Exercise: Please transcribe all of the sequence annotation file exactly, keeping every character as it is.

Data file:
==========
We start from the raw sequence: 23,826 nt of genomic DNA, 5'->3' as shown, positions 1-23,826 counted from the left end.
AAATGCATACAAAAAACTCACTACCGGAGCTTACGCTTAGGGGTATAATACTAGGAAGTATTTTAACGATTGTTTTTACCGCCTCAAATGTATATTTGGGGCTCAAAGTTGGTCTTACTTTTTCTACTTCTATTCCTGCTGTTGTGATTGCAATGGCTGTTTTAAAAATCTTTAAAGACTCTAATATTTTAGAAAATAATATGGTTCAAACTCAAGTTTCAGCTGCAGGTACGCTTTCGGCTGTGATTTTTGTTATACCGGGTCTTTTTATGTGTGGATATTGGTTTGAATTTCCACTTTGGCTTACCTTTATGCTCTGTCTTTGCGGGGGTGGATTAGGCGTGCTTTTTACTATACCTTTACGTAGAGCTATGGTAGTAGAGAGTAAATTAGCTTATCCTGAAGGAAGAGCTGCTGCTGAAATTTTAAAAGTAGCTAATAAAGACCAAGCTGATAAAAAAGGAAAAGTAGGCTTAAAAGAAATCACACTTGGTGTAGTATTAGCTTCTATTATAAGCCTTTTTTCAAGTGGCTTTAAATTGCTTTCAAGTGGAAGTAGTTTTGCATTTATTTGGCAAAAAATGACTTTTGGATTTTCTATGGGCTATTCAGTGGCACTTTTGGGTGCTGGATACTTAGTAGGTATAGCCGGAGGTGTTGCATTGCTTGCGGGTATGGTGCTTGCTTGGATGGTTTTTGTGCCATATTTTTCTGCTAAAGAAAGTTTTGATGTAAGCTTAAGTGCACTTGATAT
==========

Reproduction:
We start from the raw sequence: 23,826 nt of genomic DNA, 5'->3' as shown, positions 1-23,826 counted from the left end.
AAATGCATACAAAAAACTCACTACCGGAGCTTACGCTTAGGGGTATAATACTAGGAAGTATTTTAACGATTGTTTTTACCGCCTCAAATGTATATTTGGGGCTCAAAGTTGGTCTTACTTTTTCTACTTCTATTCCTGCTGTTGTGATTGCAATGGCTGTTTTAAAAATCTTTAAAGACTCTAATATTTTAGAAAATAATATGGTTCAAACTCAAGTTTCAGCTGCAGGTACGCTTTCGGCTGTGATTTTTGTTATACCGGGTCTTTTTATGTGTGGATATTGGTTTGAATTTCCACTTTGGCTTACCTTTATGCTCTGTCTTTGCGGGGGTGGATTAGGCGTGCTTTTTACTATACCTTTACGTAGAGCTATGGTAGTAGAGAGTAAATTAGCTTATCCTGAAGGAAGAGCTGCTGCTGAAATTTTAAAAGTAGCTAATAAAGACCAAGCTGATAAAAAAGGAAAAGTAGGCTTAAAAGAAATCACACTTGGTGTAGTATTAGCTTCTATTATAAGCCTTTTTTCAAGTGGCTTTAAATTGCTTTCAAGTGGAAGTAGTTTTGCATTTATTTGGCAAAAAATGACTTTTGGATTTTCTATGGGCTATTCAGTGGCACTTTTGGGTGCTGGATACTTAGTAGGTATAGCCGGAGGTGTTGCATTGCTTGCGGGTATGGTGCTTGCTTGGATGGTTTTTGTGCCATATTTTTCTGCTAAAGAAAGTTTTGATGTAAGCTTAAGTGCACTTGATAT